Dick Tracy arrives from another era in comic-book filmmaking, when Hollywood viewed it all with a lot more skepticism than it does now. Marvel efforts were nowhere to be seen and DC rested everything on its two big pillars (Batman and Superman) to carry their cinematic fortunes. So when Tim Burton’s Batman took the world by storm, studios turned to alternative comic book characters to make their mark. We saw The Shadow, The Mask, Teenage Mutant Ninja Turtles and similar efforts rather than more traditional costumed heroes who dominate movie screens today. Dick Tracy, a pet project for director-star Warren Beatty, boasted a huge budget and treated its subject with more respect than most of its fellows. That may explain why it holds up so well in retrospect. Hit the jump for my full review.
Beatty’s secret weapon was treating his universe straight as an arrow and letting the audience fill in the absurdity. Dick Tracy inhabits a nameless metropolis full of sinister gangsters who wear their souls on their faces. The names describe the sum of the personality: Prune Face, Flattop, 88 Keys, Lips Manlis. The heroic cops arrayed against them are no less one-note… and here if nowhere else, “one note” doesn’t constitute a criticism. Beatty understands how to have fun with the notion, allowing us to share in the Boys’ Own fun without turning it into a too-hip joke.
The cast shares his enthusiasm, particularly Al Pacino who, as Dick Tracy’s criminal nemesis Big Boy, performs the single greatest act of self-parody known to man. He rages, he foams, he utters spontaneous odes to his own criminal genius: depantsing Pacino’s Tony Montana persona even while lionizing its power. In response, Beatty dials his own performance way back, maintaining Tracy’s passion for justice but otherwise exuding calm authority at all times.
Their battle for the city becomes a bit of a shaggy dog, with a meandering screenplay that pulls in dozens of supporting characters. Not the least of whom is showgirl Breathless Mahoney (Madonna), with plans of her own that involve wooing Dick away from his steady gal Tess Trueheart (Glenne Headley). Beatty and Madonna shared a torrid off-screen fling during the shoot, and their chemistry helps propel the plot past its occasional slow patches. Stephen Sondheim’s dynamic songs keep things lively as well, with a little help from The Material Girl who knocks them out of the park. (Sondheim scored a well-deserved Oscar for the centerpiece “Sooner or Later.”)
That’s even more important considering the gorgeous production design and costumes… which could, for all their brilliance, swallow lesser stars whole. Beatty takes Burton’s “living comic book” ethos to its logical extreme: the same seven colors cover everything from the cars to the buildings to Tracy’s bright yellow trenchcoat. It’s a joy to watch, especially in our post-Nolan era of gritty realism, but without such larger-than-life figures (both onscreen and off) at the heart of it, it might rapidly suck the heart out of the story.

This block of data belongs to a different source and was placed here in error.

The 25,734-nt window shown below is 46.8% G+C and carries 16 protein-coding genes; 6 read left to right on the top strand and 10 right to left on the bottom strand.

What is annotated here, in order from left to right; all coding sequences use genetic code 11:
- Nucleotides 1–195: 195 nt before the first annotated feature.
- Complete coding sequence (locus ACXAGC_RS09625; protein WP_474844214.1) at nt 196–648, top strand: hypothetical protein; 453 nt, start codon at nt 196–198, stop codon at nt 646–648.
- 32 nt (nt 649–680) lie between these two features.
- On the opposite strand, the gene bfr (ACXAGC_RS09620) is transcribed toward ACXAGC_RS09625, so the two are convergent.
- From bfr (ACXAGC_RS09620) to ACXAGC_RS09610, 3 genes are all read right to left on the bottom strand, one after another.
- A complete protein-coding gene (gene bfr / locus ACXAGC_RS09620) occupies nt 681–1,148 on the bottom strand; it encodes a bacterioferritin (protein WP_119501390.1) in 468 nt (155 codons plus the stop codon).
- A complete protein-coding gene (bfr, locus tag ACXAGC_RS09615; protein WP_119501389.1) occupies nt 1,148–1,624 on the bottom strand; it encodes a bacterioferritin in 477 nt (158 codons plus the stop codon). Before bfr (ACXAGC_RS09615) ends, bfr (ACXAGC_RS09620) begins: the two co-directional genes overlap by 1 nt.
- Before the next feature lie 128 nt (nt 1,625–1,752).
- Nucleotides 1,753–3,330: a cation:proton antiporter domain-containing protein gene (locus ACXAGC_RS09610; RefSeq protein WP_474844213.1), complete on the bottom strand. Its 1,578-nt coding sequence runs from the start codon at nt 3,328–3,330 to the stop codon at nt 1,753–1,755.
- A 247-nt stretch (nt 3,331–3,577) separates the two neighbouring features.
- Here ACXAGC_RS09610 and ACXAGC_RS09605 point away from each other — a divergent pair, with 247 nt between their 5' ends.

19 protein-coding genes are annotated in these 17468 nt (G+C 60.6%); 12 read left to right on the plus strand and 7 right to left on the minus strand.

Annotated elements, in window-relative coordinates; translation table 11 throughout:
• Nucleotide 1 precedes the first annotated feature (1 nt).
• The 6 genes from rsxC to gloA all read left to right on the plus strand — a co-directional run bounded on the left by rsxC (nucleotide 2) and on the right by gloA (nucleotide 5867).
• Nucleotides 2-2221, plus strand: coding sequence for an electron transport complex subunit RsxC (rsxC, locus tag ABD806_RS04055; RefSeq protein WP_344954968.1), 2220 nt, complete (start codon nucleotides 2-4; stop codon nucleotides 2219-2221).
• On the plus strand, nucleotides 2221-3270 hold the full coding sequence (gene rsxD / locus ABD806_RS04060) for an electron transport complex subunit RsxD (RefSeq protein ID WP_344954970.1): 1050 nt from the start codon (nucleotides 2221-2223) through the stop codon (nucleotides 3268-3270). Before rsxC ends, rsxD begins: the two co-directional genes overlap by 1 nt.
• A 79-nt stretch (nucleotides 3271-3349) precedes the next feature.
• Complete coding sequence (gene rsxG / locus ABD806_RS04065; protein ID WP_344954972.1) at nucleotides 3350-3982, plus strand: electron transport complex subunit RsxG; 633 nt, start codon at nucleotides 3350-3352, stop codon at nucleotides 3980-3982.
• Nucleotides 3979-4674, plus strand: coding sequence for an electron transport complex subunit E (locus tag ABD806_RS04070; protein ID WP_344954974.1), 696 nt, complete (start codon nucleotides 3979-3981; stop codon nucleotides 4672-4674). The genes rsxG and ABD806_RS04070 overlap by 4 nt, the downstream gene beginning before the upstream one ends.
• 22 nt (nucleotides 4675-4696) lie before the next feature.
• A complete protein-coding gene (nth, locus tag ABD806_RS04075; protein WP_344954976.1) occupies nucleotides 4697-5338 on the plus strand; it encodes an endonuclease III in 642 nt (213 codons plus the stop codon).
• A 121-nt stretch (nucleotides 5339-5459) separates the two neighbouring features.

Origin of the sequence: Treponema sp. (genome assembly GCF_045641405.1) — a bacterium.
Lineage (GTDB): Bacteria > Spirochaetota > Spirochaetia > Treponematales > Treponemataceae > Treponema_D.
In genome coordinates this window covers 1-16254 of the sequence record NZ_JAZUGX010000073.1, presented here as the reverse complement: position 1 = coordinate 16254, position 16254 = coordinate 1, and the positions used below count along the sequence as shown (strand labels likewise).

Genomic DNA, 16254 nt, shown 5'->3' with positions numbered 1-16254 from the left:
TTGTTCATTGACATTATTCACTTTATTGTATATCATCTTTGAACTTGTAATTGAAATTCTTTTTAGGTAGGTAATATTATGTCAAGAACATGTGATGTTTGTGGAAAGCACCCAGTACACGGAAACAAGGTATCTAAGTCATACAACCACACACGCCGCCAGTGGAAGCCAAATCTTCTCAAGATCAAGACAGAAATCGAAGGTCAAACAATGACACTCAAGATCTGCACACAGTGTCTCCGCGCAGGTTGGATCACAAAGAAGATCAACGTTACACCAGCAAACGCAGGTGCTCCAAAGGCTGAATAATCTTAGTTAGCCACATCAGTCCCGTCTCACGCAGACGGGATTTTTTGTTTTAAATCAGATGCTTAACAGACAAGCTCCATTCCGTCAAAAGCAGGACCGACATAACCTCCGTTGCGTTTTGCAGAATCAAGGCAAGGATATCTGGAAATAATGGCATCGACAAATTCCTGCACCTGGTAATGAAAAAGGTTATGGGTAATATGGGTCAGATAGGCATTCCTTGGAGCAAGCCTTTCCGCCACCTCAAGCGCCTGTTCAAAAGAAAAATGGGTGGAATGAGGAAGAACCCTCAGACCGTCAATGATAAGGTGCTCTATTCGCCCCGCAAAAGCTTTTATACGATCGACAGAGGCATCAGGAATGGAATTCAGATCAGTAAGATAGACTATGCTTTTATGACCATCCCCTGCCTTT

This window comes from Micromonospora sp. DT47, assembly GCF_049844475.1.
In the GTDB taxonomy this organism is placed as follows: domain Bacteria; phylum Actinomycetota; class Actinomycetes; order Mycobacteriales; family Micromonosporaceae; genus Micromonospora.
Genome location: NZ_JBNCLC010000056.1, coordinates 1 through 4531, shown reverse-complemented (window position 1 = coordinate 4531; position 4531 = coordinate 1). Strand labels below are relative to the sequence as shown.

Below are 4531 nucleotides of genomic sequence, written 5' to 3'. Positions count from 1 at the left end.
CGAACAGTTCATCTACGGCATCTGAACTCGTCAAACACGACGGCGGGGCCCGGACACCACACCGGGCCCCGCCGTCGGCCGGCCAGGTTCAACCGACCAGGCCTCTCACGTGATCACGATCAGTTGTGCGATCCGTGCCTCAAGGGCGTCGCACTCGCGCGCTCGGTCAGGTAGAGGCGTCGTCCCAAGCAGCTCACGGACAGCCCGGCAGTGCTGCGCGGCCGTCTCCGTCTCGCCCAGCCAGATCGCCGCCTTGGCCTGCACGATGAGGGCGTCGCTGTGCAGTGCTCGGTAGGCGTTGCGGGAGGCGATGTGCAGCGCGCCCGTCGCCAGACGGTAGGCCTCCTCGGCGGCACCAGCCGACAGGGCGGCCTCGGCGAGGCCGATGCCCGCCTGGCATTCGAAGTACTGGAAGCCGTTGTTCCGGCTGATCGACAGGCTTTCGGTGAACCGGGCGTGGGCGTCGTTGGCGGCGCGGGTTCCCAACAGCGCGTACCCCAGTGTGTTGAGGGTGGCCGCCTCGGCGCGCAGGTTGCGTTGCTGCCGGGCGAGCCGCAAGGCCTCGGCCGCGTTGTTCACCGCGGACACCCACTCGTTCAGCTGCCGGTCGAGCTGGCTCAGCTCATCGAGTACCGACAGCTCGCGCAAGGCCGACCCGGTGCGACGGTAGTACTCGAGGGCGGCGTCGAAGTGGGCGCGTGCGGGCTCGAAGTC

Luckily, Beatty knows exactly what he’s doing, and finds the proper balance between spectacle and character. Even the wandering script feels true to the comic roots, tricked out over multiple Sunday newspapers and offering convenient start-up points to get the johnny-come-latelies up to speed. More importantly, it’s one of a kind. Though definitely influenced by Burton’s Batman (the Danny Elfman soundtrack feels a tad familiar), it found its own means of telling this story. Though it did reasonably well at the box office, its large budget scared subsequent efforts, who went the cheaper route with their own four-color heroes.
Dick Tracy thus benefits from the A-list backing of more recent productions as well as the outlandish world design of immediate post-Burton-dom. Unlike many of its contemporaries, it hasn’t aged a day. The humor and action still hold true, and the retro-forties design grants it a timelessness that every comic book movie should aspire to. Above all, it reminds us that comic books are supposed to be fun, both for kids and for grown-ups who want to remember what being a kid was like. I love Christopher Nolan’s visions as much as anyone, but his darkness needs a little light to even things out. Dick Tracy shines as brightly and bubbly as anyone could ask for.
Unfortunately, you won’t be getting anything but the film if you buy the Blu-ray. The transfer is beautiful and all those brilliant sets look better than ever. But special features? There’s none to be had, not even a trailer or collection of commercials. Just the now-standard digital copy on a separate disc. Considering the film’s interesting production history and Beatty’s obvious affection for the material, that constitutes a huge let-down.